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Mathematics Takes Shape with Geometric Sculpture

Jun 05, 2017


Math students around geometric sculptureThis spring, students in Professor Eve Torrence's Art of Mathematics course learned that some artists use mathematics as inspiration to create works that explore mathematical concepts. An end-of-semester project gave students the opportunity to do the same as they built a six-foot diameter geometric sculpture out of cardboard.

The abstract geometric sculpture, known as Twenty-Twenty, was designed by Professor George Hart of Stony Brook University and is based on a shape called the compound of five cubes.

"It is an abstraction of that shape that uses many intersection points and lines in the design," explains Torrence. "The design is quite complex. George Hart's designs are very clever and mathematically interesting."

New Perspectives
Torrence says her goal for the Art of Mathematics course is to use art to expose students to areas of mathematics they have not seen before. The course begins with a mathematical study of perspective, and students learn to make perspective drawings.

"After that we move from two dimensions into three dimensions and learn about polyhedra and the design of sculptures like Twenty-Twenty, which are based on geometric shapes," she explains. "We study interesting areas of mathematics like the fourth dimension, fractal geometry, topology, and combinatorics. These are advanced topics that math majors may not see until graduate school. But this is a general math course for all students. I’ve had students take the class who are majoring in disciplines across the board—including fine arts, art history, and other humanities. Through art I am able to expose them to these advanced topics in a way that they can understand and appreciate the relevance and power of abstract mathematics."

The 16 students met in the Cobb Theatre shop and used power tools to cut 60 identical shapes out of stacks of cardboard. They assembled the sculpture in the McGraw-Page Library, where it was on display for Research Day, which took place May 12, 2017.

A Versatile Subject
Emma Tiernan '19, an engineering physics and chemistry major, emailed Torrence shortly after the semester ended.

"I want to thank you for teaching such an interesting math class," wrote Tiernan, a member of Macon Women Engineers. "Your class reminded me why mathematics is such an interesting and versatile subject. This class has actually helped me in engineering and organic chemistry, because I am now able to visualize three-dimensional problems."

Torrence says, "It was exciting for me to hear that the course was helpful to Emma in her engineering and chemistry courses. This is an outcome of the course that I had never considered and shows how a liberal arts education gives students different perspectives on their major area of study."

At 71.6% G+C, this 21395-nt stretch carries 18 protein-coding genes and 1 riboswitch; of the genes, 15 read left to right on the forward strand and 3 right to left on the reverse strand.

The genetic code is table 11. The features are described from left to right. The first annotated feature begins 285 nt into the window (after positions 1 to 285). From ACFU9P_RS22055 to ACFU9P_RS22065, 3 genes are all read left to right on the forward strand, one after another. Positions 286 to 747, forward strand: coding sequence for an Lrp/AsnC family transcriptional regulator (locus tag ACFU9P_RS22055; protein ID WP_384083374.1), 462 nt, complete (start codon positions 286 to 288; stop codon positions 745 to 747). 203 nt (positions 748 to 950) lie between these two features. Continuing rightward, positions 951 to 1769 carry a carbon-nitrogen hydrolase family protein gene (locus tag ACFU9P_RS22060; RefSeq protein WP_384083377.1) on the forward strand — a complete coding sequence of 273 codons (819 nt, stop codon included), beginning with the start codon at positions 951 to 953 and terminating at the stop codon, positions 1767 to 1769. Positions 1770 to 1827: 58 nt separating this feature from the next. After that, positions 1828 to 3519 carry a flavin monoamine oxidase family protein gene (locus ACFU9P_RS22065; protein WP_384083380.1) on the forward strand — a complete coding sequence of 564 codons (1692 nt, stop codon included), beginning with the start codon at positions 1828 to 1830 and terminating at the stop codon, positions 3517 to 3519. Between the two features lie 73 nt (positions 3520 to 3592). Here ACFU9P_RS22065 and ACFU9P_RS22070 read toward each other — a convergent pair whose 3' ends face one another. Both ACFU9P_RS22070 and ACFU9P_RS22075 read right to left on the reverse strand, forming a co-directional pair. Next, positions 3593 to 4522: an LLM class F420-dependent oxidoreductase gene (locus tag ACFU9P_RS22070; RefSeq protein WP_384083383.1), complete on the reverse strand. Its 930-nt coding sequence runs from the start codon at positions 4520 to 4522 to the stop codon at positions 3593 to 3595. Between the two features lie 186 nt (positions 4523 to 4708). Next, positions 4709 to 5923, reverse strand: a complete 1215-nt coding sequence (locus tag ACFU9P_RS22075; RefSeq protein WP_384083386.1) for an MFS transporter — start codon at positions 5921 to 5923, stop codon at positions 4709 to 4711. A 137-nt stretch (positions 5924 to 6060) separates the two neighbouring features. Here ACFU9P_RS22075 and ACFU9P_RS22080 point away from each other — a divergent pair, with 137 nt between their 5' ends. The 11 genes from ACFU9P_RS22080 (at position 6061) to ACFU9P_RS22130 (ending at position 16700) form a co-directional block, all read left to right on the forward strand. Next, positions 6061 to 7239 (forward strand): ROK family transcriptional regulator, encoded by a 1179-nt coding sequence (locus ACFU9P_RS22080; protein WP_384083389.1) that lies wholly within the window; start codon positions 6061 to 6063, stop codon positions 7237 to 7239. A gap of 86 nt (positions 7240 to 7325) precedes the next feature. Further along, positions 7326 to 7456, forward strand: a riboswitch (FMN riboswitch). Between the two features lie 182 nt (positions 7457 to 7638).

Eve Torrence
Torrence joined the R-MC faculty in 1994. She served as president of Pi Mu Epsilon (PME), the National Mathematics Honor Society, from 2011 to 2014, and has served on the national council of PME since 2002. She has also served as chair of the Maryland/District of Columbia/Virginia section of the Mathematical Association of America (MAA) and as chair of the Committee on the Faculty at Randolph-Macon College.

Torrence is the author of Cut and Assemble Icosahedra: Twelve Models in White and Color and, with Mathematics Professor Bruce Torrence, The Student's Introduction to Mathematica: A Handbook for Precalculus, Calculus, and Linear Algebra. She is also a co-recipient, with R-MC Mathematics Professor Adrian Rice, of the 2007 Trevor Evans Award for exceptional writing published in the MAA journal Math Horizons.

Torrence earned her B.A. magna cum laude from Tufts University and her M.A. and Ph.D. from the University of Virginia. Her work has been displayed in the college's McGraw-Page Library as well as at international juried shows of mathematical art at the annual Joint Mathematics Meetings.

In 2013, Torrence was chosen to be one of 12 recipients of the 2013 SCHEV/Dominion Resources Outstanding Faculty Award (OFA), the Commonwealth's highest honor for faculty at Virginia's public and private colleges and universities.

In 2015 she won the top award in the International Juried Mathematical Art Show at the Bridges Math and Art conference in Baltimore, Maryland. Torrence's aluminum origami sculpture, "Sunrise," hangs from the ceiling in the lobby of R-MC's Copley Science Center. Torrence is a member of the board of the Bridges Organization, which sponsors the annual Bridges Math and Art conference.